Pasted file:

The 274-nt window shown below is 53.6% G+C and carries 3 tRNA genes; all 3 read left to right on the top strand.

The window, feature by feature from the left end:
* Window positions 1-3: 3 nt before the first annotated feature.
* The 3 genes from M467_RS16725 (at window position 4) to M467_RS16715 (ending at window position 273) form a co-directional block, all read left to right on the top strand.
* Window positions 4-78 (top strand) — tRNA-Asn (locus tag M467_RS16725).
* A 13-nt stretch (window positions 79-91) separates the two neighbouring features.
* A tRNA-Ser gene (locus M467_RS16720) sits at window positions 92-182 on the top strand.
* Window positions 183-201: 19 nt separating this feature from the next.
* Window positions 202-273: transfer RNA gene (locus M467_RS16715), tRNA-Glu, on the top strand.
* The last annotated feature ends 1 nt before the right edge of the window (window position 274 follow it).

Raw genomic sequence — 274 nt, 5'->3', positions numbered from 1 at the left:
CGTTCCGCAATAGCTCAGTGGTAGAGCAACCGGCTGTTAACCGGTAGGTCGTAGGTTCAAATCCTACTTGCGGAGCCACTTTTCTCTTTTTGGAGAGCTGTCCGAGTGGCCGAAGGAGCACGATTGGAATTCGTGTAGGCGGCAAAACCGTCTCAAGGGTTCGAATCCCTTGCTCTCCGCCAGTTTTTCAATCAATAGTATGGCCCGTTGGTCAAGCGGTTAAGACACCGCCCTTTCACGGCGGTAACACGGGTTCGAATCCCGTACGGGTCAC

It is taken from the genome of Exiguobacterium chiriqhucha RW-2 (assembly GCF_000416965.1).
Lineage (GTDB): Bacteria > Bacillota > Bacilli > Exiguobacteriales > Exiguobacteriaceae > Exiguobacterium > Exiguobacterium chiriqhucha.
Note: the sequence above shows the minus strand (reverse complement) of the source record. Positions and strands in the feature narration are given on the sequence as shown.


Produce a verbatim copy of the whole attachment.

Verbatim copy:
The 274-nt window shown below is 53.6% G+C and carries 3 tRNA genes; all 3 read left to right on the top strand.

The window, feature by feature from the left end:
* Window positions 1-3: 3 nt before the first annotated feature.
* The 3 genes from M467_RS16725 (at window position 4) to M467_RS16715 (ending at window position 273) form a co-directional block, all read left to right on the top strand.
* Window positions 4-78 (top strand) — tRNA-Asn (locus tag M467_RS16725).
* A 13-nt stretch (window positions 79-91) separates the two neighbouring features.
* A tRNA-Ser gene (locus M467_RS16720) sits at window positions 92-182 on the top strand.
* Window positions 183-201: 19 nt separating this feature from the next.
* Window positions 202-273: transfer RNA gene (locus M467_RS16715), tRNA-Glu, on the top strand.
* The last annotated feature ends 1 nt before the right edge of the window (window position 274 follow it).

Raw genomic sequence — 274 nt, 5'->3', positions numbered from 1 at the left:
CGTTCCGCAATAGCTCAGTGGTAGAGCAACCGGCTGTTAACCGGTAGGTCGTAGGTTCAAATCCTACTTGCGGAGCCACTTTTCTCTTTTTGGAGAGCTGTCCGAGTGGCCGAAGGAGCACGATTGGAATTCGTGTAGGCGGCAAAACCGTCTCAAGGGTTCGAATCCCTTGCTCTCCGCCAGTTTTTCAATCAATAGTATGGCCCGTTGGTCAAGCGGTTAAGACACCGCCCTTTCACGGCGGTAACACGGGTTCGAATCCCGTACGGGTCAC

It is taken from the genome of Exiguobacterium chiriqhucha RW-2 (assembly GCF_000416965.1).
Lineage (GTDB): Bacteria > Bacillota > Bacilli > Exiguobacteriales > Exiguobacteriaceae > Exiguobacterium > Exiguobacterium chiriqhucha.
Note: the sequence above shows the minus strand (reverse complement) of the source record. Positions and strands in the feature narration are given on the sequence as shown.